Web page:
That Unintended Consequence
By most accounts, the Pakistani Army is performing well in the Swat Valley. The advance is slow but steady, and while the Taliban remains in control of some of the larger towns in Swat, the military is slowly squeezing them out and deliberately taking back the area.
But there are several concerns to this. First of all, the Taliban won't fight head on:
Highlighting the difficulty, some extremists are simply melting back into the civilian population so they can fight another day, as they have during previous clashes over the past 18 months in Swat.
"You cannot distinguish between a Talib and a normal citizen," said Maj. Gen. Sajjad Ali, who commands troops in the northern portion of Swat. "The area is densely populated, and it's very easy for the terrorists to hide."
Second, the assault has already created almost 2.4 million refugees, according to the UN, and that displacement has fostered yet more extremism.
The government has been overwhelmed by the human tide that has washed over the northwest as about 2 million people have fled fierce clashes in Swat. With Pakistan experiencing its largest exodus since the nation's partition from India in 1947, only a fraction of the displaced civilians are receiving assistance in government-run camps. The rest are fending for themselves or getting help from private charities, including some that are allied with the very forces the Pakistani army is fighting in Swat.
Refugee camps in Pakistan have been prime recruiting grounds for militant groups ever since the Soviet invasion forced millions of Afghans to cross into Pakistan in the 1980s. Now, concern is growing that this latest wave of displacement will create a fresh crop of Pakistanis with grievances against the government and loyalty to groups that seek to undermine the state through violent insurgency.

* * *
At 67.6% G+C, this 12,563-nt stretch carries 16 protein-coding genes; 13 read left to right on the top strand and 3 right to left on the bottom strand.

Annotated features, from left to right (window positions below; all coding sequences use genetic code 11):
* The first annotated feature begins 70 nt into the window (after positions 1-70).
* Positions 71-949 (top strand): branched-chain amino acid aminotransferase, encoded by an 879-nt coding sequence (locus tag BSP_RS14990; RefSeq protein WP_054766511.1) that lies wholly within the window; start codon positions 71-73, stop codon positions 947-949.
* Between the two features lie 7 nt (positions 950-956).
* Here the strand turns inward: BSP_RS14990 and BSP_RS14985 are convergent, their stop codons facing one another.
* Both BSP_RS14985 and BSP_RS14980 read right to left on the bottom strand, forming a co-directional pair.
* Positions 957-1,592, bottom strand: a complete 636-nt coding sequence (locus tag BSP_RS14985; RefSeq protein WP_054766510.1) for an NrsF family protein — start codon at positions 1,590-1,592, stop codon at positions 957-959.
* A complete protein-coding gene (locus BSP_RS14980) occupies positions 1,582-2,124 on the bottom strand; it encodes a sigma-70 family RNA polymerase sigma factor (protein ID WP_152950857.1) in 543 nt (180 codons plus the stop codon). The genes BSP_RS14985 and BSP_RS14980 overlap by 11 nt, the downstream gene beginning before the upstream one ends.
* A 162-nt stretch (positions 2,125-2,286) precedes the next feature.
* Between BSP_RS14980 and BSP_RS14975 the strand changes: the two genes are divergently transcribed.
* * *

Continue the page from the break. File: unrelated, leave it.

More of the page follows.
The government says it is aware of the peril, but it appears incapable of mustering the resources it needs to provide shelter, food, water and medicine to so many people.
In essence, the Obama Administration forced the Pakistani government to deal with the threat within their borders. The government simply has no means to deal with those affected by such an offensive, and so we all must live with the unintended consequences. That's not necessarily an argument for not embarking on the offensive in the first place. But surely we can recognize the complexity of the situation, and that even the assumed "good options" have terrible outcomes embedded within them. Obviously the short-term solution, since the offensive will not be called back, is to pour humanitarian aid into the country and hope that the refugee camps don't become breeding grounds.